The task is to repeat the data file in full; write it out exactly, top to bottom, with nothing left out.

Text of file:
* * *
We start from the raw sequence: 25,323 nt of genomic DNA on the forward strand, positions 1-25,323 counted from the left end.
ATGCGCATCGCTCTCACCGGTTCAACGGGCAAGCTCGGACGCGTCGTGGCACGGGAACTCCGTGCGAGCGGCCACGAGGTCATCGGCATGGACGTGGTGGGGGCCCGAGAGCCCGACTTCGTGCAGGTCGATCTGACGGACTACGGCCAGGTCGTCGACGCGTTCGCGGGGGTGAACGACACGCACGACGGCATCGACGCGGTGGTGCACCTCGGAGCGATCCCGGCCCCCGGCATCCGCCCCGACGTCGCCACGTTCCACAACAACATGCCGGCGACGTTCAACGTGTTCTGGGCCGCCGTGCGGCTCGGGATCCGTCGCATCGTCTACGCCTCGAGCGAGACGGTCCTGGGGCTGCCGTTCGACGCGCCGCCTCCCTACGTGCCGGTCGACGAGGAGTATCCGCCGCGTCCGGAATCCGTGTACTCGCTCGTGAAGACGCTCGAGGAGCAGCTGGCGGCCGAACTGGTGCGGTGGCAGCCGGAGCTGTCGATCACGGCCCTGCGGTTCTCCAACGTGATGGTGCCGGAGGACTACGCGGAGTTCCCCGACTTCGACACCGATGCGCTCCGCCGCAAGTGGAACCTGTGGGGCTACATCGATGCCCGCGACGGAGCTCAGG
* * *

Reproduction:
We start from the raw sequence: 25,323 nt of genomic DNA on the forward strand, positions 1-25,323 counted from the left end.
ATGCGCATCGCTCTCACCGGTTCAACGGGCAAGCTCGGACGCGTCGTGGCACGGGAACTCCGTGCGAGCGGCCACGAGGTCATCGGCATGGACGTGGTGGGGGCCCGAGAGCCCGACTTCGTGCAGGTCGATCTGACGGACTACGGCCAGGTCGTCGACGCGTTCGCGGGGGTGAACGACACGCACGACGGCATCGACGCGGTGGTGCACCTCGGAGCGATCCCGGCCCCCGGCATCCGCCCCGACGTCGCCACGTTCCACAACAACATGCCGGCGACGTTCAACGTGTTCTGGGCCGCCGTGCGGCTCGGGATCCGTCGCATCGTCTACGCCTCGAGCGAGACGGTCCTGGGGCTGCCGTTCGACGCGCCGCCTCCCTACGTGCCGGTCGACGAGGAGTATCCGCCGCGTCCGGAATCCGTGTACTCGCTCGTGAAGACGCTCGAGGAGCAGCTGGCGGCCGAACTGGTGCGGTGGCAGCCGGAGCTGTCGATCACGGCCCTGCGGTTCTCCAACGTGATGGTGCCGGAGGACTACGCGGAGTTCCCCGACTTCGACACCGATGCGCTCCGCCGCAAGTGGAACCTGTGGGGCTACATCGATGCCCGCGACGGAGCTCAGG